I was lying on the floor, in front of the stereo, listening to Barbara Streisand belt out “Happy Days Are Here Again.”
I was turned on my side, with my knees tucked up—the bass was too loud and reverberating in my ears, but I could still hear wailing in the background.
“Oh, my baby, I can’t—I’m too tired,” I groaned to myself.
Then it dawned on me—the wailing I heard wasn’t coming from my three-month-old infant. It was coming from me.
Hours before, I had placed my little stranger into the lonely crib, which was tucked in the corner of our studio apartment, and left her there. That’s where she had been ever since.
That day, I had just learned I was pregnant with my second baby—and it was the beginning of my slide into a post-partum depression that would go untreated for 15 years.
According to the National Institute of Health, while it’s normal to feel periodic sadness after giving birth, when the feelings don’t go away, or if they kick in more than a month late—that’s postpartum depression.
My second baby was a girl as well. I still ache at the thought of how I would leave her in her crib, a bottle desperately propped in her newborn mouth, while I listlessly carried her older sister on my hip—who, at the age of 13 months, was still not walking.
The symptoms of post-partum depression are the same as the symptoms of depression that occurs at other times in life. Along with a sad or depressed mood, a mother may have some of the following symptoms:
- Agitation or irritability
- Changes in appetite
- Feeling of worthlessness or guilt
- Feeling withdrawn or unconnected
- Lack of pleasure or interest in activities
- Loss of concentration
- Loss of energy
- Problems doing tasks at home or work
- Significant anxiety
- Thoughts of death or suicide
- Trouble sleeping
I didn’t have enough arms to hold two babies—or enough hours in the day to recover from giving birth to two babies!
I would go to bed at night, drowning in an inky sea of depression—each wave threatening to overtake me completely. I struggled to keep at bay, my atavistic wish that the shining lights of my life had only come further apart in time—or even madly, desperately—that they had come not at all.
- Be unable to care for herself or her baby
- Be afraid to be alone with her baby
- Have negative feelings toward the baby or even think about harming the baby
- Have little interest in the baby
What kind of woman was I? What kind of mother was I?
I’ll tell you what kind—a physically, mentally, emotionally and spiritually exhausted, overwhelmed, sleep deprived, not-having-a-clue-what-I-was-doing, in-over-my-head, barely-out-of my-teens-kind. That’s what kind!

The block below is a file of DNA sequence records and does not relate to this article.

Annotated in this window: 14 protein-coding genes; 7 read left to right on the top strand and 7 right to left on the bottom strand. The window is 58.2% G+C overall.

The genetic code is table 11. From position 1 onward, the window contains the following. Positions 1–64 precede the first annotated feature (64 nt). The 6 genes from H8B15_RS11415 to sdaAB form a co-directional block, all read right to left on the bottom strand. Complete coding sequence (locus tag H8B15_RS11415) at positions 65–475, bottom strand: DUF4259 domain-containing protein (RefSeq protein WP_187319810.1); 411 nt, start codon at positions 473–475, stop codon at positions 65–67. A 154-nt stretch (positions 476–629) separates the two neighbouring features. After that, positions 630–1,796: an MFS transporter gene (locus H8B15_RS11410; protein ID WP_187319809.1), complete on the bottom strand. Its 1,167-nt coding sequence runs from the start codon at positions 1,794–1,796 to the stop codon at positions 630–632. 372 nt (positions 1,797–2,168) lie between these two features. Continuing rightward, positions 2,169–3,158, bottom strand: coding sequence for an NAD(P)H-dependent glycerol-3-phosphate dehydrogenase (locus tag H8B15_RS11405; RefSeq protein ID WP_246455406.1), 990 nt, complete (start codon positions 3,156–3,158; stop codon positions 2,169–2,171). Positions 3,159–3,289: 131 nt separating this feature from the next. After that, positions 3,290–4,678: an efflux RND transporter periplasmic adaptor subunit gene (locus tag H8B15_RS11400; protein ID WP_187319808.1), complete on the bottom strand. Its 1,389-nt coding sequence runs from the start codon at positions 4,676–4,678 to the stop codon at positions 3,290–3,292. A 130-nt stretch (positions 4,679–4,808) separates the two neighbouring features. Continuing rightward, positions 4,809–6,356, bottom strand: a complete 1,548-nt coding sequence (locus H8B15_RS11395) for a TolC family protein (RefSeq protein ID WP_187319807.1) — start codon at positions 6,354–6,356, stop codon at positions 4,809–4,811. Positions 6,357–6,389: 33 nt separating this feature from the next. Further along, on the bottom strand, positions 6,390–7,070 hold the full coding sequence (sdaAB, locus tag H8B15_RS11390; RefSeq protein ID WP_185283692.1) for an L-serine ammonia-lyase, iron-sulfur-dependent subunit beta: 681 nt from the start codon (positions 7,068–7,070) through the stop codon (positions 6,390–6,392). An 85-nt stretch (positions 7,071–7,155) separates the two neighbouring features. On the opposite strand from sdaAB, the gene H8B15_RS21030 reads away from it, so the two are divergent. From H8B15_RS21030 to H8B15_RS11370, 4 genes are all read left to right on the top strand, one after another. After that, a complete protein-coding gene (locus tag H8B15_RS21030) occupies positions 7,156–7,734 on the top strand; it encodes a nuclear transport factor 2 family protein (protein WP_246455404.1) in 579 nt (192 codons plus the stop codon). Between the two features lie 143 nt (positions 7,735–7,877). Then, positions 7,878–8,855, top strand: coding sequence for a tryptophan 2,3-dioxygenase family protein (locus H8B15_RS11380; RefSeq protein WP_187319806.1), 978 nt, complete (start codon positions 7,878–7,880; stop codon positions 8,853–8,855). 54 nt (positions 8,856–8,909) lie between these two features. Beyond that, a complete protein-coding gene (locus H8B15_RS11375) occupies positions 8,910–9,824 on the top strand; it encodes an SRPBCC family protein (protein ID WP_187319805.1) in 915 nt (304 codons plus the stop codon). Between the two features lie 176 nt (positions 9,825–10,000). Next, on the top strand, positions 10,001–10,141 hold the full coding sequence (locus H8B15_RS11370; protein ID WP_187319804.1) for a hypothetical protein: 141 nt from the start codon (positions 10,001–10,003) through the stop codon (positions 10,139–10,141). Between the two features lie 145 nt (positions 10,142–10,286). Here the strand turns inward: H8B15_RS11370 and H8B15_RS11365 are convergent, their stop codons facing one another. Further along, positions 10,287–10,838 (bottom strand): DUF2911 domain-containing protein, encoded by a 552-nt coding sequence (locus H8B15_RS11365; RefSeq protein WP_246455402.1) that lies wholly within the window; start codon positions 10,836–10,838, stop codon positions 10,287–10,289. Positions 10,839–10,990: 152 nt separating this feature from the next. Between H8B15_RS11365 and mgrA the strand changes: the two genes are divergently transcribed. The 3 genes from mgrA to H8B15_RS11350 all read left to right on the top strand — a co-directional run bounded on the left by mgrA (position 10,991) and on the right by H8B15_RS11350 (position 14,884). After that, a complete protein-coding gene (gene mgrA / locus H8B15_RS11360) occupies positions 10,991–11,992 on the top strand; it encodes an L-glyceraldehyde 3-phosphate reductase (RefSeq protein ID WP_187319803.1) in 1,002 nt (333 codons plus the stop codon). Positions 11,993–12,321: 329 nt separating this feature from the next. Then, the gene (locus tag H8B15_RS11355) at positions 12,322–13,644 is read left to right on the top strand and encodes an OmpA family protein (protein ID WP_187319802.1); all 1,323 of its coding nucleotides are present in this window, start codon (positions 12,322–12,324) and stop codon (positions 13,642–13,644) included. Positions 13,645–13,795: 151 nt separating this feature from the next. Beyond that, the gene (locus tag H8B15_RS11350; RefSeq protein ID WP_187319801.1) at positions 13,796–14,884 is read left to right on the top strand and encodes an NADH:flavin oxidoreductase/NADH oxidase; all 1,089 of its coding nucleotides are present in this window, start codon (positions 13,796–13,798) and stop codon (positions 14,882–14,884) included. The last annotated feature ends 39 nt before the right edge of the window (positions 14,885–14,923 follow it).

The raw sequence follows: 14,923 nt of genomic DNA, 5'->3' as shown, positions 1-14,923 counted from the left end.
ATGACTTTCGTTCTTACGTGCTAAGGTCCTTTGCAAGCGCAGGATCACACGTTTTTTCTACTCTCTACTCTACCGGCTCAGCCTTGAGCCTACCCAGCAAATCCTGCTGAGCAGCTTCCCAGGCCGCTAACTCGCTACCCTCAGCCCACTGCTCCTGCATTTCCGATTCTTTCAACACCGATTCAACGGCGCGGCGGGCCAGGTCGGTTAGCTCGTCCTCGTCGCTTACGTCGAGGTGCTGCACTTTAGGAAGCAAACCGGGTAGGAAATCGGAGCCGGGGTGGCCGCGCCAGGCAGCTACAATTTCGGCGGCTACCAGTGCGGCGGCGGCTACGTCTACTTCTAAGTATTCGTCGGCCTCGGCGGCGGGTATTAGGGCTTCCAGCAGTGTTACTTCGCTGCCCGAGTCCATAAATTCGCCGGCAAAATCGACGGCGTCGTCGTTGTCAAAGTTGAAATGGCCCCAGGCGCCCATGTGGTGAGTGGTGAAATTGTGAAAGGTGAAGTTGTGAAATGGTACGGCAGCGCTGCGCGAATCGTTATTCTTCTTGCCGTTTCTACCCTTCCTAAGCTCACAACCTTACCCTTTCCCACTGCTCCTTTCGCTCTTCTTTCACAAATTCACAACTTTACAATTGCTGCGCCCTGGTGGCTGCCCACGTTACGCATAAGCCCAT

We take giving birth for granted.
“It’s not an illness,” we say blithely. “It’s a natural event.”
We say, “How wonderful—a baby!”
But it’s not always “so wonderful.” Or at least, not only wonderful.
When my babies were born, I thought I was “supposed” to feel nothing but happiness. I was “supposed” to be thrilled and filled with joy.
What happened? I was happy at times, yes—even ecstatic.
But I was also depressed.
“You have the baby blues,” my mother told me—as if I knew what the “baby blues” were or why they happened.
This was 50 years ago, and such things were not directly talked about. In fact, it was not until those very babies were in high school, that the insight of an exceptionally incisive therapist uncovered the depth to which my depression went.
Upworthy recently reported:
“Hayden Panettiere, actress and animal rights activist, is voluntarily seeking professional help at a treatment center as she is currently battling postpartum depression.”
In making her announcement Panettiere said:
“There’s a lot of misunderstanding. There’s a lot of people out there that think that it’s not real, that it’s not true, that it’s something that’s made up in their minds, that ‘Oh, it’s hormones.’ They brush it off. It’s something that’s completely uncontrollable. It’s really painful and it’s really scary and women need a lot of support.”
When my babies were born, I needed a lot of support—and just “turning the radio on” (as my mother had suggested) wasn’t it.
My mental state affected the quality of my parenting, shut me down to my children’s needs and left me as a cold, empty, raging time-bomb. I struggled constantly to keep under control.
Millions of other women who have struggled in this same way are grateful for the light that Hayden Panettiere is casting on this shadow regarding women’s lives and mental health.
It takes real courage to air one’s linen—especially when, for so many years, one’s “linen” hasn’t been taken very seriously.
“The stigma against postpartum depression…is unfortunately still strong. Many people still equate suffering from depression with ‘being depressed,’ ‘having a bad day,’ or ‘just being sad’ and expect those who suffer from it to be able to simply ‘snap out of it …and their experiences are minimized, ignored or dismissed.'”
Today, as a 73-year-old woman, my heart goes out to the 20-year-old young mother in me, who didn’t know a thing about “baby blues.” (Besides that she was feeling them.) Today, that same 73-year-old woman celebrates another young mother, Hayden Panettiere—for her courage, knowledge, self-acceptance and willingness to help others suffering with the same condition.
Because of her, fewer women will be singing the baby blues.
“Happy Days Are Here Again.”
Author: Carmelene Siani
Editor: Yoli Ramazzina
Photo: Flickr/Jenna Carver